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Growing up, I was always very close to my dad. He and I just seemed to understand each other. We would spend hours talking about everything, from life, to politics, to what I wanted to be when I grew up. I remember spending summer nights sitting in our backyard by the outdoor fireplace, just talking for hours.
Grow up I did, as all kids eventually do. In short, my young adulthood didn’t exactly go as planned. I made a ton of mistakes, I made a lot of decisions I was ashamed of. I also made plenty of decisions I believed were right for my life, but weren’t necessarily common practice in our society.
The truth is: I feared judgment from my parents. I had experienced so much heartache in my twenties and early thirties, much due to my own poor decisions, that the last thing I wanted to do was to have to explain myself to the people that I was supposed to make proud. I was so disappointed in myself, that I didn’t want to be reminded that I was a disappointment to others. And though I now realize, in retrospect, the judgement was entirely in my own head and heart, not in that of my parents. Or even if they were disappointed, they loved me anyways.
Because that’s what parents do: they love you unconditionally.
Yet, I chose to distance myself. I told myself it was a form of self preservation. I explained it off to others who asked about my parents that “we weren’t that close”. I called them once every few months, or on the obligatory holidays: mothers day, fathers day, and birthdays, mainly to update them on the grandkids. In retrospect, as a parent myself, I can only imagine the heartache that this emotional distance caused my parents. But whether they knew why I retreated or not, they gave me the space I needed.
I purposefully built walls. I thought I was OK with this.
I thought wrong.
You all know the story by now. Dad was diagnosed with cancer in early summer. I immediately dropped the aforementioned walls and went home. And I realized quickly that those walls were completely, 100% unnecessary. I can’t find the words to tell you how grateful I am that I did that. Because late is better than never. And while the guilt in my heart keeps trying to poison me with the saying “too little, too late”, I force myself every damn day to be grateful for the time that I had last summer with my dad.
One quiet afternoon last June, Dad and I were talking about birds. As long as I can remember, my dad LOVED birds. When I was a little girl, his spot at the dinner table was next to a window that faced our backyard. Dad kept a bird identification book right there at the table so he could quickly identify what birds showed up to the bird feeder. He would relentlessly chase away squirrels that tried to eat the bird food, and he would get excited when one of his favorites, the indigo buntings, would show up to nest every spring.
That afternoon as we were discussing birds, I mentioned this beautiful bird that I had only seen twice in South Carolina, once at Huntington Beach State Park, where I first learned what it was, and a second time, when it showed up at the birdfeeder right outside of the very window I’m sitting in front of while I type this post. It was called a “painted bunting” and while not endangered, sightings of them are rare. Dad had never heard of the bird, so we broke out the aforementioned bird book, that he now kept by his recliner in their new home in New Hampshire, different from the one I grew up in. I found the painted bunting, and showed him.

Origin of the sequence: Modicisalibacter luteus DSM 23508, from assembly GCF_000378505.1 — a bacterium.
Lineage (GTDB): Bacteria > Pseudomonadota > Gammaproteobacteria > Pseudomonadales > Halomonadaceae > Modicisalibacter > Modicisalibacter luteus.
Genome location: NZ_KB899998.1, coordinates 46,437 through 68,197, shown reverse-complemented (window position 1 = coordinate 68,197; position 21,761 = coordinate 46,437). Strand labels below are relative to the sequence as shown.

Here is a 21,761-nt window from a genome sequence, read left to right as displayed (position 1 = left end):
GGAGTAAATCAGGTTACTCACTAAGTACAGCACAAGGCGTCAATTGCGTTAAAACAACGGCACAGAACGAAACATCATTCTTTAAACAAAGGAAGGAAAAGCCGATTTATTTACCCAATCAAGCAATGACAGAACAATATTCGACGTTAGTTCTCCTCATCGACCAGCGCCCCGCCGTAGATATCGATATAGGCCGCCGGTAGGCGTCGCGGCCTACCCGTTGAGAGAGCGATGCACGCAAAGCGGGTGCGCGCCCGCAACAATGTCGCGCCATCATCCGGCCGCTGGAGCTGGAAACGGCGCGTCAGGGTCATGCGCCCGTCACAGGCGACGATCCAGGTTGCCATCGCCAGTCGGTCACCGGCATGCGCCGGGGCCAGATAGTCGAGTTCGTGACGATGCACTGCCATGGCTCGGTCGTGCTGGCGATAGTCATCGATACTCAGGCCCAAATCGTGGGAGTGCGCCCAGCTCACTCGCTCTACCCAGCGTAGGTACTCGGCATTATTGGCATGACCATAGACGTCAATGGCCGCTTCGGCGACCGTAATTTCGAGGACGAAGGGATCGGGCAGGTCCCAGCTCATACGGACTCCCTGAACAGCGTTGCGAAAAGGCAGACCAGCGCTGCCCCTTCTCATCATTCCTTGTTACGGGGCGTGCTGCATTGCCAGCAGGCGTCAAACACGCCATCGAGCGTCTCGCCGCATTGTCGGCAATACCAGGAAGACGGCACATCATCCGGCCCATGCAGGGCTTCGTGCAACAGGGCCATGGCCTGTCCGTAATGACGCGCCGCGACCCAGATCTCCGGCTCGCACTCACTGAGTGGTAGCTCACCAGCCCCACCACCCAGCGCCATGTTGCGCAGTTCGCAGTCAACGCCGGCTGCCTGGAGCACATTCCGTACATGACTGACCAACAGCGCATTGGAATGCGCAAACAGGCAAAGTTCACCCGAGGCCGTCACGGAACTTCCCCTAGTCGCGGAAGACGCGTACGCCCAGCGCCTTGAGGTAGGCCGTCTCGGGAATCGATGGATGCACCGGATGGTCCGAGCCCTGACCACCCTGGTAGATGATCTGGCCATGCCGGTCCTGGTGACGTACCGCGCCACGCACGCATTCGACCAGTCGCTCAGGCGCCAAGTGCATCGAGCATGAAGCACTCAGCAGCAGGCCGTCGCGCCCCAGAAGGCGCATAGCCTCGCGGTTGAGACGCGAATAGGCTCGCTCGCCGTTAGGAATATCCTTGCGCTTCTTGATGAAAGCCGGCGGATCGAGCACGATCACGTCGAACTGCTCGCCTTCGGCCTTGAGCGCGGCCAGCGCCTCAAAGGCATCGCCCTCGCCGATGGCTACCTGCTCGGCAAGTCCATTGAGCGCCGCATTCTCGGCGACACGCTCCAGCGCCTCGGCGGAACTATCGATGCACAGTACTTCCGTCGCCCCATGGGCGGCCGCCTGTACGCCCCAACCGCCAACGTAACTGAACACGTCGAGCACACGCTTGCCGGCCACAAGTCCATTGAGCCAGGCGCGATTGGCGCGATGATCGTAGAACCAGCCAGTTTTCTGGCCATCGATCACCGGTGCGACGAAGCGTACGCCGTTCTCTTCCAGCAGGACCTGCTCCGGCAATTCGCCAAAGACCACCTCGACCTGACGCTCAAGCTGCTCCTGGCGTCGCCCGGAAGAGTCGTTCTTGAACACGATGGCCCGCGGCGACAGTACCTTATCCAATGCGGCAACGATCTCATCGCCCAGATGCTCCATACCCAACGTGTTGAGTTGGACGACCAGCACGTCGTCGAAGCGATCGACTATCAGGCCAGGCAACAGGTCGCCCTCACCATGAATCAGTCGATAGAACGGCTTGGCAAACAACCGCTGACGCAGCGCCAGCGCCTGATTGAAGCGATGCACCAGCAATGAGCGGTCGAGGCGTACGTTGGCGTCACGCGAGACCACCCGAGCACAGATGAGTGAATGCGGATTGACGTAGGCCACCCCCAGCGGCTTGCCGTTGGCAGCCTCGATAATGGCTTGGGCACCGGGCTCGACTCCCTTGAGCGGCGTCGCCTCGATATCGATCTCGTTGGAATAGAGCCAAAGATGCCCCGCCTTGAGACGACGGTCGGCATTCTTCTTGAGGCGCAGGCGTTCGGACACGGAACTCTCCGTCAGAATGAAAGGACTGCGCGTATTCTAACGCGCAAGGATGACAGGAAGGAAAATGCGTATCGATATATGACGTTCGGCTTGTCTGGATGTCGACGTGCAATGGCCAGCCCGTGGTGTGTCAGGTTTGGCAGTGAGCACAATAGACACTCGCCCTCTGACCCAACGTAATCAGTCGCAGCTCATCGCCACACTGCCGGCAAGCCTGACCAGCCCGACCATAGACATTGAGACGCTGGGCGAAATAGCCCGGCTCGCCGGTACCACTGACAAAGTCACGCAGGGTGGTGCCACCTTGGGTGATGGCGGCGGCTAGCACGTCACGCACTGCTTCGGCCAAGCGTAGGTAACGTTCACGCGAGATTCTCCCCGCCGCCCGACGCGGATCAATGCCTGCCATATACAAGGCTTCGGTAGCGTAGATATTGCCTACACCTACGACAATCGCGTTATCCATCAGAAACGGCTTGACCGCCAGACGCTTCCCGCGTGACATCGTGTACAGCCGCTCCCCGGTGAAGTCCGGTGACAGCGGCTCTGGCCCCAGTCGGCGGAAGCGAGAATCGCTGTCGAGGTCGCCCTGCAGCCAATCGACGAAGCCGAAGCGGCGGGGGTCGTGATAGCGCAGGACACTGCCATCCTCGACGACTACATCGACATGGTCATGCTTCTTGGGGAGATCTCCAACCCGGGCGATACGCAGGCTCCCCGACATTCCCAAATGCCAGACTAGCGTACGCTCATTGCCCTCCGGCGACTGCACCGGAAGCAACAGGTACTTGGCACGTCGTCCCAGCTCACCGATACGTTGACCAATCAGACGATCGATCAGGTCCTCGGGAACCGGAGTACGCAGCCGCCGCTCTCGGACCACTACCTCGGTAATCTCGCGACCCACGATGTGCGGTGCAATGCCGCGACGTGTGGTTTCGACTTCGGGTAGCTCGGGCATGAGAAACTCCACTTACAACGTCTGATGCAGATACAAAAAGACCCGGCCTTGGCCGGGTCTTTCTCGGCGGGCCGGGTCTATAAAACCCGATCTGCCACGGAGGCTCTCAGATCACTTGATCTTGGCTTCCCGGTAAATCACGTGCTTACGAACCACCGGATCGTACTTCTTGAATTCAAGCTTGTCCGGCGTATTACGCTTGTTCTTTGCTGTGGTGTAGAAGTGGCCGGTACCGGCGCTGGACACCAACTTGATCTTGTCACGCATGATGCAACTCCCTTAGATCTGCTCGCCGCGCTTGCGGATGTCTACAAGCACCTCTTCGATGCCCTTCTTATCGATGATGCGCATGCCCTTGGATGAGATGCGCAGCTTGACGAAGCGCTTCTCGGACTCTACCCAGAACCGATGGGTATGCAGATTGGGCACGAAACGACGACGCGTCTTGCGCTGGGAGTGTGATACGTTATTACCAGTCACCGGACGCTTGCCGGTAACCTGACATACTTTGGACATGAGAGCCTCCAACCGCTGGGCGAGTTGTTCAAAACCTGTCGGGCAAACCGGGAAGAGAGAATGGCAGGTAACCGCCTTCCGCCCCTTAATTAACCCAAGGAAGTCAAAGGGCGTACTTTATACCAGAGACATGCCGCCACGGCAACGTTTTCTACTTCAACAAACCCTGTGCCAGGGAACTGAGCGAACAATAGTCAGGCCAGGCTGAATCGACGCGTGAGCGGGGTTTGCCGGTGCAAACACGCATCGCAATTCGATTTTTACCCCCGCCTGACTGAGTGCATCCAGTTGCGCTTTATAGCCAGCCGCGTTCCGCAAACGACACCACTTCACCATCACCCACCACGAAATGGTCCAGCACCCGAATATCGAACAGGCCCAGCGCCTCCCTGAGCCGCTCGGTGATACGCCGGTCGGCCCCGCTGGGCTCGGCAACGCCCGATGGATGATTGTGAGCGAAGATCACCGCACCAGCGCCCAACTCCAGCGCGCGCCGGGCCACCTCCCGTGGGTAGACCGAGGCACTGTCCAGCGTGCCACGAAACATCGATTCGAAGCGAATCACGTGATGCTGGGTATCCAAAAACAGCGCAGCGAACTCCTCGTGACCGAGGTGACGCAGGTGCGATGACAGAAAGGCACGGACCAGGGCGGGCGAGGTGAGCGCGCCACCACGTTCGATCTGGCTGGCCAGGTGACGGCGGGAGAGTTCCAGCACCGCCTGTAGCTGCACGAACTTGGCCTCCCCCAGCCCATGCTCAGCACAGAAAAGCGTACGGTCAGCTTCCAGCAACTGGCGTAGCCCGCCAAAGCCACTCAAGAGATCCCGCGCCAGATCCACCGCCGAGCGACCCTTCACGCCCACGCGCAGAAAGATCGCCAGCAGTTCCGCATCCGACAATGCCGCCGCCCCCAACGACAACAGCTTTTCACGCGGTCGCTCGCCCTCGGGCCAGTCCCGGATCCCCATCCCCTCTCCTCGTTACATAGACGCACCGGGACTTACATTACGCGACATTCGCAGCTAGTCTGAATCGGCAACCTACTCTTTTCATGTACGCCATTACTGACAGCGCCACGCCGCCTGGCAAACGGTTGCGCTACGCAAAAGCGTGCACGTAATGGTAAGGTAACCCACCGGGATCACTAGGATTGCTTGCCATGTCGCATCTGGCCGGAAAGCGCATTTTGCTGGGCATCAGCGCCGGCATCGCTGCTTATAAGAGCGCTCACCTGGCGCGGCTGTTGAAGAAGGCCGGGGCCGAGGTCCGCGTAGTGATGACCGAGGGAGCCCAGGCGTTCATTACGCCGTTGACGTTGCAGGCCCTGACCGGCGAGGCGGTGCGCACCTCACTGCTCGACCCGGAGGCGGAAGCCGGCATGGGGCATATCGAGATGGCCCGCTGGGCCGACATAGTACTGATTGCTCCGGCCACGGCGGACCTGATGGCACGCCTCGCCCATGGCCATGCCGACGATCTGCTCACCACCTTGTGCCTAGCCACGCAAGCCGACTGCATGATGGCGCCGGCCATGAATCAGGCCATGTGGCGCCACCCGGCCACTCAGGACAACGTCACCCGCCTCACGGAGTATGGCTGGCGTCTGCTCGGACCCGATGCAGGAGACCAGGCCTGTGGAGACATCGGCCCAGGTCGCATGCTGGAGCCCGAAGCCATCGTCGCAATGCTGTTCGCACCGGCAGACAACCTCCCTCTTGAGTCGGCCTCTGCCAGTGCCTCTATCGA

My dad wasn’t ever easily impressed. He was a man of many words, and he knew a little bit about seemingly EVERYTHING on earth. But when I showed him that bird, he quietly said in awe, “wow, it’s beautiful!”, having genuinely seen a picture of this bird for the very first time.
And then he said to me “I really hope I get to see one of those someday.”
I told him as soon as his chemo and radiation was done, he could come down to South Carolina to visit me, and I’d take him to Huntington Beach, where they can sometimes be seen. I really, truly, with all of my heart believed that it would happen.
But Dad didn’t make it past his last chemo treatment. He never did get to see a painted bunting.
Well before Dad passed, or was even sick, I had always heard the old folklore that the sighting of a bright red cardinal was representative of a loved one who had passed. The bird was symbolic of the loved one trying to visit, trying to get your attention, or simply trying to reassure you that everything was going to be OK. In fact, the notion that cardinals are messengers of spirits of loved ones exists across many cultures and beliefs.
But for years, we have had cardinals outside of our apartment window, and I’m going to be honest with you: they are kind of little assholes. It’s highly entertaining of course, but they bully all of the other little birds that try to visit the birdfeeders on our window. Kind of like the Blue Jays my dad used to rank just below squirrels, on the level of “most obnoxious creatures at the bird feeder”. I don’t think my dad would use a cardinal as his messenger.
Instead I’m going to hold on to the notion that my little feathered visitor, the one sent to reassure me that everything is going to be OK, will be the painted bunting. But instead of waiting for it to visit, I’m going to keep it close to me, forever:
A huge thank you to Adam Bartley at Elite Ink Tattoo in Myrtle Beach, SC. He designed this tattoo with very minimal direction from me, and somehow perfectly understood – and executed – my vision. And he didn’t bat an eye when I choked back tears asking him to include my Dad’s handwriting.